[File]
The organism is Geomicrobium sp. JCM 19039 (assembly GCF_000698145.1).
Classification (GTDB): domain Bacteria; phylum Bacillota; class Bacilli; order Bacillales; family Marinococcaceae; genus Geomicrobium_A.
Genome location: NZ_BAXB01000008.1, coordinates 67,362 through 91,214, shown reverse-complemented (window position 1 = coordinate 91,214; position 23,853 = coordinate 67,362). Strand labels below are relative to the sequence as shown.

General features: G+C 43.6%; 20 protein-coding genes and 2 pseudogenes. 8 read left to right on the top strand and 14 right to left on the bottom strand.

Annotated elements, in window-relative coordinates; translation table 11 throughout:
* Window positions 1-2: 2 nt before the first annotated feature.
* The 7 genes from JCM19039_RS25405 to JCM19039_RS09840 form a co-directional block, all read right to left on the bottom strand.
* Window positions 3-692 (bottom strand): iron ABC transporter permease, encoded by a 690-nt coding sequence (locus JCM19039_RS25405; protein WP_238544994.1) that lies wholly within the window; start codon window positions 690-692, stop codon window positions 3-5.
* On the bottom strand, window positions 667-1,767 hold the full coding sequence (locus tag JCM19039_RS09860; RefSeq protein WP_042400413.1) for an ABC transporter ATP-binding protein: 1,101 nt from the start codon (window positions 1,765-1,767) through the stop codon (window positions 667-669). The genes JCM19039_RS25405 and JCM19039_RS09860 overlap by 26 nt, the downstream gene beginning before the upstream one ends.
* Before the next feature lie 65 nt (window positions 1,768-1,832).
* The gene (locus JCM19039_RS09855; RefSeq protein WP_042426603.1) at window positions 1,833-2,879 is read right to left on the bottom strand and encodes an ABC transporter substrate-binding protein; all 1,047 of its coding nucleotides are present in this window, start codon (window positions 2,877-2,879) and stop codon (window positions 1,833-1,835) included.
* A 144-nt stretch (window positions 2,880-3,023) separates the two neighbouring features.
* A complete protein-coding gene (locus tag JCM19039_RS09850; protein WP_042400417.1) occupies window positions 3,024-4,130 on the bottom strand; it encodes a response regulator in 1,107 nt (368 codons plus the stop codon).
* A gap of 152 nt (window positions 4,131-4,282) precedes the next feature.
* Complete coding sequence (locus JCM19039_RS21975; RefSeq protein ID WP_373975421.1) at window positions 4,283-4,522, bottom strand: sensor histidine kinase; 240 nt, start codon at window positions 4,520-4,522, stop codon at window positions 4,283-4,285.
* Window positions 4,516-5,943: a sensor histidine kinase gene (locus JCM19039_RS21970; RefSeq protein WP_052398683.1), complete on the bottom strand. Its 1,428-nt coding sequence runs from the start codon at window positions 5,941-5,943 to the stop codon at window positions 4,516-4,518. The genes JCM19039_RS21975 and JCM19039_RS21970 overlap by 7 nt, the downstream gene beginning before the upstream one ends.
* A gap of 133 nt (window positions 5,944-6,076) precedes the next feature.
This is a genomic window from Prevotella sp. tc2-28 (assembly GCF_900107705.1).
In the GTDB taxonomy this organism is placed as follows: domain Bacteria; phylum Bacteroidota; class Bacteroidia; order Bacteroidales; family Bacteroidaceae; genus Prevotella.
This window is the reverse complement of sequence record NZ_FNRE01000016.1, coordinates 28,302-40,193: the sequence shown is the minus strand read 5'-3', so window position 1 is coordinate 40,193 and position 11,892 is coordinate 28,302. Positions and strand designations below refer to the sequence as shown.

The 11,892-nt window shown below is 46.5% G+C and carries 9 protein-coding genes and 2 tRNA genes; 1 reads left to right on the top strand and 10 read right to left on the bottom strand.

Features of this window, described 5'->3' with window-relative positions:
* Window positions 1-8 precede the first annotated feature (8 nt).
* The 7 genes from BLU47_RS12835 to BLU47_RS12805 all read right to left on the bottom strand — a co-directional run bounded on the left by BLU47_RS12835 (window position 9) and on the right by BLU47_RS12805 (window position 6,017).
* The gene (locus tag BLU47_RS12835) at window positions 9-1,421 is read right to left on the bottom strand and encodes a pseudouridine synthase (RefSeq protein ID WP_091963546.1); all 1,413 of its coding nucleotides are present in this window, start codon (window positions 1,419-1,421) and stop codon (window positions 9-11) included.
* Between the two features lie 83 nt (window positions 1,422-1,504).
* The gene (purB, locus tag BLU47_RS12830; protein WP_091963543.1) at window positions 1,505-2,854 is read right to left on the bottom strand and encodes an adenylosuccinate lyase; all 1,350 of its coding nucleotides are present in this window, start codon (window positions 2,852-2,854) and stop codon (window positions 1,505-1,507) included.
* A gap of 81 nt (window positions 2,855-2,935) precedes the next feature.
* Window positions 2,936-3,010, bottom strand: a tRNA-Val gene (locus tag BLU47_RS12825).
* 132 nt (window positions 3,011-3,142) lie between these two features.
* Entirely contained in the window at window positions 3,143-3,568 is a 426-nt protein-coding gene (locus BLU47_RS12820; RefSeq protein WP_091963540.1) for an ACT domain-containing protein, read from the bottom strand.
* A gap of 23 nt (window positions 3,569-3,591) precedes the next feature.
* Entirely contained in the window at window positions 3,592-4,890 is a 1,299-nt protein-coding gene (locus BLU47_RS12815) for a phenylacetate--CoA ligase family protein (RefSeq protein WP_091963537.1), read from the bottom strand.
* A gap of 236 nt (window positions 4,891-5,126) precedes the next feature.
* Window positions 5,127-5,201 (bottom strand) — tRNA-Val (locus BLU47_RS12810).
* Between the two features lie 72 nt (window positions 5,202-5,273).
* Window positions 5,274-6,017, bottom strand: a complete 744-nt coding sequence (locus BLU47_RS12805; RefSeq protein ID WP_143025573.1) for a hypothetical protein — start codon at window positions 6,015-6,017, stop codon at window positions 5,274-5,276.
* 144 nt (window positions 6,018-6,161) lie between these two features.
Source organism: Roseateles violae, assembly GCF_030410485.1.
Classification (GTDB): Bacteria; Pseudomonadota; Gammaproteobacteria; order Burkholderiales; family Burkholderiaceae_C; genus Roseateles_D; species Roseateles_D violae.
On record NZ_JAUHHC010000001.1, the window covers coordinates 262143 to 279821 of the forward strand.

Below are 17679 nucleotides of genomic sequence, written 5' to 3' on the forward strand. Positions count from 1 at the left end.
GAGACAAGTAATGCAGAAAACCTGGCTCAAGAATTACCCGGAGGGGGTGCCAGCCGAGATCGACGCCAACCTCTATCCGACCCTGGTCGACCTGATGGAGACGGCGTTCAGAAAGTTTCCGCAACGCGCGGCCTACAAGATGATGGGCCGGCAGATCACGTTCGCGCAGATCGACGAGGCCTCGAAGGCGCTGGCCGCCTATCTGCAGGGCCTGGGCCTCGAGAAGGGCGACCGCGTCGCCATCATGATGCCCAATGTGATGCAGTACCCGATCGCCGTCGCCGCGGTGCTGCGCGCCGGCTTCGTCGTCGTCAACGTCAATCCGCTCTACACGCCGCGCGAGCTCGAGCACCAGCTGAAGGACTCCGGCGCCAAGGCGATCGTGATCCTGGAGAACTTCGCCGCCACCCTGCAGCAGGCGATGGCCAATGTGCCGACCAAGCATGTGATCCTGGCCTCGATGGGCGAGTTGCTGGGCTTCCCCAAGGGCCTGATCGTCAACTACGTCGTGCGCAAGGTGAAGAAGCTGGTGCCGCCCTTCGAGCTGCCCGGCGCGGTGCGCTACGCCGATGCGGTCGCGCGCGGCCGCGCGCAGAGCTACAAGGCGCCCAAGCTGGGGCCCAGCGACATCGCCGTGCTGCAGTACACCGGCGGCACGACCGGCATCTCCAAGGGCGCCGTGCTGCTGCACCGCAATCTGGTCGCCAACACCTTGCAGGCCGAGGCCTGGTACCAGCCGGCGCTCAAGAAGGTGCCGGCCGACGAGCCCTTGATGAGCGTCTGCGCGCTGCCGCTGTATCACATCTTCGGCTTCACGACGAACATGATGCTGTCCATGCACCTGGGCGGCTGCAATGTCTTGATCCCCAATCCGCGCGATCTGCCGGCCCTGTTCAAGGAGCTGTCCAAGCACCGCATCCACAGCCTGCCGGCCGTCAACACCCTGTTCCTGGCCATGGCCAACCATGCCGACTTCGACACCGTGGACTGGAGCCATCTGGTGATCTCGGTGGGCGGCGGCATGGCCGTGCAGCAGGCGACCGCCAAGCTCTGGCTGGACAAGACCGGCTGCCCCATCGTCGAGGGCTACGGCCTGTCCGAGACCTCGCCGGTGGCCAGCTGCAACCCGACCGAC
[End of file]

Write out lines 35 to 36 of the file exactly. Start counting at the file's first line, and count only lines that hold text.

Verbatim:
* Window positions 5,127-5,201 (bottom strand) — tRNA-Val (locus BLU47_RS12810).
* Between the two features lie 72 nt (window positions 5,202-5,273).